Skip to content

Questions Surround Proposed Library of Congress Program

Blunt is pushing for a new program for Library of Congress workers. (Tom Williams/CQ Roll Call File Photo)
Blunt is pushing for a new program for Library of Congress workers. (Tom Williams/CQ Roll Call File Photo)

One influential senator is pushing for a program to help Library of Congress workers address their workplace grievances, but no one is exactly sure yet how it will work.  

On June 11, Sen. Roy Blunt, R-Mo., added language to the Legislative Branch Appropriations bill that would launch a pilot program at the library, giving LOC workers access to the same processes for resolving workplace disputes as House and Senate workers. Only a few sections of the 1995 Congressional Accountability Act, which lays out House and Senate workers’ rights, apply to the Library of Congress. The section on resolving administrative disputes does not apply, which is a problem according to Blunt.  

“When I became the chairman of the Joint Committee on the Library, we began looking for sensible ways to provide the Library with the tools it needs moving forward,” Blunt, who also chairs the Senate Rules and Administration Committee, said in a statement. “The pilot program and resulting study will help inform our thinking as we consider expanding Congressional Accountability Act coverage of the Library of Congress.”  

In addition to his positions as chairman of the Library and Rules committees, Blunt is an appropriator and Republican Conference vice chairman.  

Blunt’s amendment instructs the Office of Compliance, the independent congressional agency that enforces the CAA, to develop the pilot program that would give LOC employees the opportunity to utilize CAA resolution processes such as counseling, mediation and administrative hearings.  

However, library workers can already utilize resolution processes through their own system. The library’s Office of Inclusiveness, Opportunity and Compliance is tasked with resolving complaints, and the library’s three unions also assist with dispute resolution.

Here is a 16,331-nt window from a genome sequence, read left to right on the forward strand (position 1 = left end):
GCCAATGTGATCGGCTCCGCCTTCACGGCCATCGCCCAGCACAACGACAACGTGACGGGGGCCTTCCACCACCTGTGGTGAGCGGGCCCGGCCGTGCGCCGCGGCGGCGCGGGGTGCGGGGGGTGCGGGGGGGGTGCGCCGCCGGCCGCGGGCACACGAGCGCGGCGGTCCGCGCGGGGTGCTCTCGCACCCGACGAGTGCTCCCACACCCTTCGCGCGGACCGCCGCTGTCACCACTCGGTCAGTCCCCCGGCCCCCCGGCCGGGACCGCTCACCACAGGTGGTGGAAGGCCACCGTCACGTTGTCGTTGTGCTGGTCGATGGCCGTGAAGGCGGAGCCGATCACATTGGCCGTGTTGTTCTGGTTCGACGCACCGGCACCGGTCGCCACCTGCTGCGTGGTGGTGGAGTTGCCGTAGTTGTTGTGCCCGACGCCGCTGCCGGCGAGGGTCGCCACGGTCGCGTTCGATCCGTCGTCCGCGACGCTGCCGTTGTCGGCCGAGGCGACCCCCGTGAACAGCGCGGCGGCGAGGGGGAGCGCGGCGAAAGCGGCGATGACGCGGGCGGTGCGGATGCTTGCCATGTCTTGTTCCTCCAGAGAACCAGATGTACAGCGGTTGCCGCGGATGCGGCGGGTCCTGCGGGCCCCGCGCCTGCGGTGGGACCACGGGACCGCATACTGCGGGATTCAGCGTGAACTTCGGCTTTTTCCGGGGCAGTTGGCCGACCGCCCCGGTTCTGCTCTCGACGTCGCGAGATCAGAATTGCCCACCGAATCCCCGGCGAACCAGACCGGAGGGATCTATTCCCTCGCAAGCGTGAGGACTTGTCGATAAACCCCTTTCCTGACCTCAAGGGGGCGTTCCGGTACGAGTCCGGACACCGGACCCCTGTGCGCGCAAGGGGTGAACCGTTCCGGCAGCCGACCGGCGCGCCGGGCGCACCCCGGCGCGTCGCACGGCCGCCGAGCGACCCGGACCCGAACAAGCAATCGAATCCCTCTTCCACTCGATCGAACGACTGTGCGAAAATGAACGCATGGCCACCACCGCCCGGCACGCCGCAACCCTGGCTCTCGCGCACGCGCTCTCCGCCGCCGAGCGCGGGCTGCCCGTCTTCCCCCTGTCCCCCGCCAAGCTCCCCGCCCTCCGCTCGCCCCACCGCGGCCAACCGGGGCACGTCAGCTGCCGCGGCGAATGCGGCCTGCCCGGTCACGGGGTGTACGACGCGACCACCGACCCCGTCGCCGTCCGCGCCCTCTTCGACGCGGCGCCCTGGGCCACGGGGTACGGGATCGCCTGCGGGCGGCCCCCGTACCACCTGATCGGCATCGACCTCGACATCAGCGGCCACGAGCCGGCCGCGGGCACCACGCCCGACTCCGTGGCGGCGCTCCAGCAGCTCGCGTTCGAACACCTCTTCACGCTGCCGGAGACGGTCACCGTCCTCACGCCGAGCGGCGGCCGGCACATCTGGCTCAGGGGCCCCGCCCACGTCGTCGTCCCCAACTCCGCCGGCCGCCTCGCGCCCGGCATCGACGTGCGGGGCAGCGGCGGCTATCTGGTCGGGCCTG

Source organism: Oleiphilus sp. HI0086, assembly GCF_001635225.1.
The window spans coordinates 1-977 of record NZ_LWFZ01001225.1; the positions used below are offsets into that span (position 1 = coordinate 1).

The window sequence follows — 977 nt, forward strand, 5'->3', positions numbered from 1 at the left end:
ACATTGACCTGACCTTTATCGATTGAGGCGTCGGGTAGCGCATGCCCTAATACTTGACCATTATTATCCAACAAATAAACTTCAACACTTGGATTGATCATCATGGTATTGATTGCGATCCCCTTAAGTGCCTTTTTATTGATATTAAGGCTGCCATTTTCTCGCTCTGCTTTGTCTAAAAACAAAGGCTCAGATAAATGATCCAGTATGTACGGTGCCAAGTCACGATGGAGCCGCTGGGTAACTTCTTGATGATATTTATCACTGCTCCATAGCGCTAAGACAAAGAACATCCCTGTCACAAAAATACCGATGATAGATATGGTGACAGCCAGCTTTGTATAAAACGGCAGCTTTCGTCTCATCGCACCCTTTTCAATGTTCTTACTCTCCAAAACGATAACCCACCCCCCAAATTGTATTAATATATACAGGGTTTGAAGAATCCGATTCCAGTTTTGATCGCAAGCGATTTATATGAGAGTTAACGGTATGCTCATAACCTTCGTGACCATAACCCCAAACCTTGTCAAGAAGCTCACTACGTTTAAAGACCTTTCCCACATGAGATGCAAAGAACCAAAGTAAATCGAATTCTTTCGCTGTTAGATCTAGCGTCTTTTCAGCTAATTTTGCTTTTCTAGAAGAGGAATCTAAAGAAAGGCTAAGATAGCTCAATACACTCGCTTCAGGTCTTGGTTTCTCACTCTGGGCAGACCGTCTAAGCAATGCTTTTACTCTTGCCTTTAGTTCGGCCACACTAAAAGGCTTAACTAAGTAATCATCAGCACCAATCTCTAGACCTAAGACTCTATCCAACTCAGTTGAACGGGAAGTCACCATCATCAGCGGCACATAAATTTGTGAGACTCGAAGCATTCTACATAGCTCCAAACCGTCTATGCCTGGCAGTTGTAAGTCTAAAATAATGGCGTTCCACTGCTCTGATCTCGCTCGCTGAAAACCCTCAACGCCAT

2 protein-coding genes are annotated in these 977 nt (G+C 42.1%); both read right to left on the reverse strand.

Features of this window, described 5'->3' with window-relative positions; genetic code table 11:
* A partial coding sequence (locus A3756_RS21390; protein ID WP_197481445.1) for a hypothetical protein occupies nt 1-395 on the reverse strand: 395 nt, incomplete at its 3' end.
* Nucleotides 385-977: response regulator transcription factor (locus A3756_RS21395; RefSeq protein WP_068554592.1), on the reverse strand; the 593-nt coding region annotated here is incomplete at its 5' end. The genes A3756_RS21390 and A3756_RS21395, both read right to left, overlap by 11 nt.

Saul Schniderman, the president of the Library of Congress Professional Guild, said he was surprised when he learned of Blunt’s amendment. He said in a June 18 phone interview, “We haven’t really been briefed on this yet.”  

“This report language is saying that we can avail ourselves of another process,” Schniderman said. “We don’t know what that means.”  

Schniderman heads one of three unions at the LOC. His group represents 1,250 of the more than 3,000 workers, and includes reference librarians and IT specialists. He explained that workers have had alternate dispute resolutions for more than 20 years, but drew a distinction between a workplace dispute, such as a complaint about a job itself, and a charge of discrimination or harassment, which falls under an equal employment opportunity complaint.  

“The processes for workplace disputes are very effective,” Schniderman said. “The processes for EEO are ineffective. Extremely ineffective.”  

Schniderman explained that when a worker files an EEO complaint, a process unfolds that involves an investigation, mediation and an administrative hearing. The hearing results in a recommendation sent to the Librarian of Congress’ office, who seeks advice from the general counsel. But since the general counsel has a vested interest in protecting the library, that advice might not be impartial, so Schniderman said that leads to a conflict of interest.  

“Really it just kind of goes around in a circle,” he said. He speculated the Office of Compliance could bring some impartiality to the process, but said he didn’t know if Blunt’s pilot program would solve the problem because he doesn’t know how that program would work.  

And, it seems, neither does the Office of Compliance.  

A source with the office said this is the first time it has had to develop this type of program, so it is still figuring out what it entails. The office is working to set up meetings with library staff and “other stakeholders,” such as the unions, to determine the next steps.  

Adding to the confusion is the question of whether the office can even move forward with the program because it’s part of a spending bill that has yet to be enacted. The Office of Compliance is also working on a tight deadline, as the Blunt amendment would set a Dec. 1 deadline for an interim report on the program.  

Blunt indicated the tight deadline is due in part to Librarian of Congress James H. Billington’s recent announcement he is retiring on Jan. 1. “Dr. Billington’s retirement creates an opportunity to put some reforms in place for his successor,” Blunt said.  

Despite questions surrounding the pilot program, the parties involved seemed receptive to the idea. LOC spokesperson Gayle Osterberg said in a statement the library will “work closely and cooperatively” with the Office of Compliance to carry out the program.


Recent Stories

Supreme Court airs concerns over Oregon city’s homelessness law

Supreme Court to decide if government can regulate ‘ghost guns’

Voters got first true 2024 week with Trump on trial, Biden on the trail

Supreme Court to hear oral arguments on abortion and Trump

House passes $95.3B aid package for Ukraine, Israel, Taiwan

Senate sends surveillance reauthorization bill to Biden’s desk